The proposed agreements are with the Korean Presbyterian Church in America, the Moravian Church in America, the Episcopal Church, and the U.S. Conference of Catholic Bishops.
The agreements grew out of protracted conversations between representatives of the PC(USA) and the other bodies. All four were proposed to the Assembly by the General Assembly Committee on Ecumenical Relations.
“The purpose of all these agreements is to help strengthen the mission of Christ in the world through our churches together,” said the Rev. Robina Winbush, an associate stated clerk of the General Assembly.
The agreements with the Korean Presbyterian Church in America (KPCA) and the Moravian Church in America are “covenant agreements,” which are equivalent to what historically has been called “full communion.”
They call for the exchange and recognition of each other’s ordained ministers and for cooperative efforts in mission and resource development.
The Rev. Syngman Rhee, moderator of the 212th General Assembly (2000), told the committee that the PC(USA) and the KPCA began working on the agreement 15 years ago.
The KPCA was formed by Korean immigrants, whose numbers swelled when U.S. immigration laws were loosened in the mid 1960s. At that point, the PC(USA)’s predecessor denominations were unprepared to accept large numbers of Korean Presbyterians, Rhee said.
The Moravian Church traces its roots to the 15th-century reformer John Hus. The first Moravians arrived in America in 1735.
The Rev. Robert Sawyer, immediate past president of the Moravian Church in America’s southern province, said Moravians have enjoyed a good relationship with the PC(USA). “It is my joy that we have the possibility of formalizing it with this covenant agreement.”
The proposed agreement with the U.S. Conference of Catholic Bishops calls for the mutual recognition of Baptism. However, the Rev. Jose Rubio, a representative of the U.S. Conference of Catholic Bishops, said the action would formalize what already has been occurring.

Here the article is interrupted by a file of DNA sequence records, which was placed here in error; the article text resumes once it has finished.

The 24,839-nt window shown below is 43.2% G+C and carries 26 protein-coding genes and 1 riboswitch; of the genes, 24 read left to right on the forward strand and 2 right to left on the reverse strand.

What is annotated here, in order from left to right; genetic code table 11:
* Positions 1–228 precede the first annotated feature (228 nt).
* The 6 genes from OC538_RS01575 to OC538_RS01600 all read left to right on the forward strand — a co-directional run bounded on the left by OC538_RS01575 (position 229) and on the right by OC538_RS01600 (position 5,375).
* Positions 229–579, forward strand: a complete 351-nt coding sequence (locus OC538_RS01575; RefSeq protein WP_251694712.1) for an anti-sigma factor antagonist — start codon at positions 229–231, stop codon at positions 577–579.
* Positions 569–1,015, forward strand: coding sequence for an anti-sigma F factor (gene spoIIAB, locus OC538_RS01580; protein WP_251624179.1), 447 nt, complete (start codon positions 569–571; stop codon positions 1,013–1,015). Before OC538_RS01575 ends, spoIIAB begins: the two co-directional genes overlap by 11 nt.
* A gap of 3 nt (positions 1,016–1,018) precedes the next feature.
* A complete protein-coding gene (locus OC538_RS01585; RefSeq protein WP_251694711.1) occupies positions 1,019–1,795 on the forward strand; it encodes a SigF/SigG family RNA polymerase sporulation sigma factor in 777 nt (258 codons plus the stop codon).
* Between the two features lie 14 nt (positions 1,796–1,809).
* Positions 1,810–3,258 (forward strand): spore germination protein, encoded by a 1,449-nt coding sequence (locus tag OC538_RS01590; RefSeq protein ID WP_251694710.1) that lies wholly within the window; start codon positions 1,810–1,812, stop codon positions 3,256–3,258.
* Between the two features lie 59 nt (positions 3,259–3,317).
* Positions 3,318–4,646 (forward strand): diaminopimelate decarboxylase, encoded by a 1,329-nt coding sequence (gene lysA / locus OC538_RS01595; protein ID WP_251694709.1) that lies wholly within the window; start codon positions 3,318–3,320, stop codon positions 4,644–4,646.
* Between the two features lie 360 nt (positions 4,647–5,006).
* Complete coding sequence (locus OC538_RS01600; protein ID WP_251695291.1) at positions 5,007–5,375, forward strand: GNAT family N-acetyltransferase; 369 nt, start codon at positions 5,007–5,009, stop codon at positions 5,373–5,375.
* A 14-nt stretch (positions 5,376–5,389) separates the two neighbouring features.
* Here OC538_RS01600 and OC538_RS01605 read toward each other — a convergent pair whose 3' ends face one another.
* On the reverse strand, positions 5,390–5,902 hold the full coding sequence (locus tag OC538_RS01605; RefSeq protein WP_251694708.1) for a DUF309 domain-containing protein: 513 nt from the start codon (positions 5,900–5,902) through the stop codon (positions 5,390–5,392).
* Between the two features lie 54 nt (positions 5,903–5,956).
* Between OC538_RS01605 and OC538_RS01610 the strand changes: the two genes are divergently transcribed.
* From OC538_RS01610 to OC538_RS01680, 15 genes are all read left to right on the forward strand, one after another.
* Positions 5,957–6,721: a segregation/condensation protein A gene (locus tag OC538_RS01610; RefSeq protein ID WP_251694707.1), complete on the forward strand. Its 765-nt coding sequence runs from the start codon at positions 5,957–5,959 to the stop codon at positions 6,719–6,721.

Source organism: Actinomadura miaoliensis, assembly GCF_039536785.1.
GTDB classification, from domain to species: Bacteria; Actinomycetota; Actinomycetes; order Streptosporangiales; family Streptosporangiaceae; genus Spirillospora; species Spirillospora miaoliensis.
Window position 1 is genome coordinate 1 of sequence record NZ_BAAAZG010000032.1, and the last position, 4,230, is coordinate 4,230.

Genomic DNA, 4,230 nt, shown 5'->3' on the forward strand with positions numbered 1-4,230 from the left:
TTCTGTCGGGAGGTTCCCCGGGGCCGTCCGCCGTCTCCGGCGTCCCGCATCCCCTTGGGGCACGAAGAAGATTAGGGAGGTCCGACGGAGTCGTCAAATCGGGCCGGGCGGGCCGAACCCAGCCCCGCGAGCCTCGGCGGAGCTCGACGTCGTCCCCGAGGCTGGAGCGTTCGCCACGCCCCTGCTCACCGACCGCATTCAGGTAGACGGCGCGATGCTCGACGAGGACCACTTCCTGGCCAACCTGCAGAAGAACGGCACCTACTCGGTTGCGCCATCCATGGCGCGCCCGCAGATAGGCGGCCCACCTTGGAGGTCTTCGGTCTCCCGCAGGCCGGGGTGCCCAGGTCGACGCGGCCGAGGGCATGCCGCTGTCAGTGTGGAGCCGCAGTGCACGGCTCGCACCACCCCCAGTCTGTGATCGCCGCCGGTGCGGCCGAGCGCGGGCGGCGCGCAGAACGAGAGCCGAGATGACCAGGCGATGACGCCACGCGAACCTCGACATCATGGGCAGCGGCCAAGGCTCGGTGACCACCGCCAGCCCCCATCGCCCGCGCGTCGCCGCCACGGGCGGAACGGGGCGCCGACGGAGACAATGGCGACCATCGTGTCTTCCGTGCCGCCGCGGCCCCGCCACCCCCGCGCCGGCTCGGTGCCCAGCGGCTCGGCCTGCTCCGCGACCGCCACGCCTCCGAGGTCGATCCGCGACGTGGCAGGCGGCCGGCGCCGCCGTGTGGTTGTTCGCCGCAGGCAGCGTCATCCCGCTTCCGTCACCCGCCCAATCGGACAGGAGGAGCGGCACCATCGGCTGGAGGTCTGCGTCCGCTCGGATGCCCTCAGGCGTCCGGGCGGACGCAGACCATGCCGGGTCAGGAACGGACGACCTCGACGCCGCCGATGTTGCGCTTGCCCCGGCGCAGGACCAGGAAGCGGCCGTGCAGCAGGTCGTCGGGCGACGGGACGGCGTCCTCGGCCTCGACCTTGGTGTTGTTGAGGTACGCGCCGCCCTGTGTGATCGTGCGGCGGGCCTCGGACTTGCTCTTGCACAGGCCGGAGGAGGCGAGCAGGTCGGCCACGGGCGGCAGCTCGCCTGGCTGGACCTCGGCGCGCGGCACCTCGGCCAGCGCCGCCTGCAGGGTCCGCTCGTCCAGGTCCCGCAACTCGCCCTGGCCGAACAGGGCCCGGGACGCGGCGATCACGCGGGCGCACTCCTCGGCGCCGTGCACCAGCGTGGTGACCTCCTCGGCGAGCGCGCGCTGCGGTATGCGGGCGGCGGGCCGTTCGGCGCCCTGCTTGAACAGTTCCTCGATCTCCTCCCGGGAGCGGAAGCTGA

“I can’t imagine a Catholic priest who would re-baptize a Presbyterian who wants to be a Catholic,” Rubio said. “I don’t know of a Presbyterian minister who would re-baptize a Catholic who wants to be a Presbyterian.”
The proposed agreement with the Episcopal Church would open the door for more joint mission activity but stops short of full orderly exchange of ministers. However, it would allow Presbyterian and Episcopal clergy to perform ministerial functions in each other’s congregations “when requested and
approved by the diocesan bishop and local presbytery.”
“We recognize the Presbyterian Church (U.S.A.) as a church of Christ and we recognize ministers of the PC(USA) as gifts from God,” said the Rev. Dirk Reinken, an Episcopalian who participated in writing the agreement.
In other action, the committee referred to the General Assembly Committee on Ecumenical Relations an overture concerning the Evangelical Presbyterian Church (EPC).
In the overture, the Presbytery of Peace River charges that the EPC is recruiting PC(USA) congregations for membership in the EPC. A non-geographical EPC presbytery has been formed to receive PC(USA) congregations who leave the denomination.
The overture asks that the World Alliance of Reformed Churches, of which both the PC(USA) and the EPC are members, investigate the matter and “take appropriate action.”
The committee also affirmed recommendations from the Advisory Committee on the Constitution (ACC) related to the EPC. The general presbyter/stated clerk of the Presbytery of Charlotte had asked the ACC if a presbytery can dismiss a congregation to a transitional presbytery within the EPC, and if a presbytery can dismiss a minister to an EPC transitional presbytery.
Regarding congregations, the ACC responded that the EPC presbytery must be:
-consistent with the PC(USA) presbytery’s understanding of Reformed theology;
-governed by a polity consistent with that of the PC(USA);
-“of sufficient permanence” so that the congregation is not being dismissed to “de facto independence.”
The ACC said that PC(USA) ministers could be dismissed to transitional EPC presbyteries “provided they have determined that such transitional presbyteries have jurisdiction over the work to which the dismissed minister is called.” However, PC(USA) presbyteries should “honor their pastoral obligation to the minister requesting dismissal by informing him or her of the General Assembly’s grave concerns over the uncertainty and impermanence of transitional presbyteries of the EPC, and of the consequences of the dismissal for any future relationship with” the PC(USA).
The recommendations will be considered by the full General Assembly later this week.